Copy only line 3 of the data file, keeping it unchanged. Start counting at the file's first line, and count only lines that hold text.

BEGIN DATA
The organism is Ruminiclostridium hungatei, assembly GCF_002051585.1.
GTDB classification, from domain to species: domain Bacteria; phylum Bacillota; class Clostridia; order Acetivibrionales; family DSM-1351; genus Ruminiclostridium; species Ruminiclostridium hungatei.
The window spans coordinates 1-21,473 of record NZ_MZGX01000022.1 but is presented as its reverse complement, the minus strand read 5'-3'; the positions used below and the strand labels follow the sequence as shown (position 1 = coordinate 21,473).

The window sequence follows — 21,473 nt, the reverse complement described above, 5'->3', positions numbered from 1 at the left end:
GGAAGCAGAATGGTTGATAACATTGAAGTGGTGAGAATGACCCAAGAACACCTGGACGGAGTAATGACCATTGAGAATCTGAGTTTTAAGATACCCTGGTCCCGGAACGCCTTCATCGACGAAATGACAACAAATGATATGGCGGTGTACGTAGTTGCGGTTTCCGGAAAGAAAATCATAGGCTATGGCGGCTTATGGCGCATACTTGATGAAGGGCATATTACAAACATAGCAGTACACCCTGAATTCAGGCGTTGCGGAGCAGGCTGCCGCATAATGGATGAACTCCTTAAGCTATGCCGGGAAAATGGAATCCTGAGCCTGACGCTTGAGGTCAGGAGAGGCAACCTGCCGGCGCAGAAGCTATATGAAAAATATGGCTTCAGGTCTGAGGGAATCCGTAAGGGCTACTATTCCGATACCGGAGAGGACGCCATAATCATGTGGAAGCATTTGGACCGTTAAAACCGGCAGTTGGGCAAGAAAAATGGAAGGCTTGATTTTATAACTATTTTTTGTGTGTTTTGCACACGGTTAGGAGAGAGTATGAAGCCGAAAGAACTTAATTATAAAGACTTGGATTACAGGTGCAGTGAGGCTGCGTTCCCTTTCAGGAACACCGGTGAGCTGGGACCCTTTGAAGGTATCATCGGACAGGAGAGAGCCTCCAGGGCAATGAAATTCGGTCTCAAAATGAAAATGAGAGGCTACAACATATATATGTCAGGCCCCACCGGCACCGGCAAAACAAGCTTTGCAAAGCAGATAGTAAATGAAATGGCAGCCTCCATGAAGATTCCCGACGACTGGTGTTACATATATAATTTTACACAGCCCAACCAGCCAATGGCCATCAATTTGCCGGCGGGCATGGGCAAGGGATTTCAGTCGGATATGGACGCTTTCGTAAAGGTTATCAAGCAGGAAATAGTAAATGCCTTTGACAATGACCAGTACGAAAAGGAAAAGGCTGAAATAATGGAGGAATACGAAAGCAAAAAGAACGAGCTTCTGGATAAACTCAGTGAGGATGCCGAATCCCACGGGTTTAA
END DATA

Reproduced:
The window spans coordinates 1-21,473 of record NZ_MZGX01000022.1 but is presented as its reverse complement, the minus strand read 5'-3'; the positions used below and the strand labels follow the sequence as shown (position 1 = coordinate 21,473).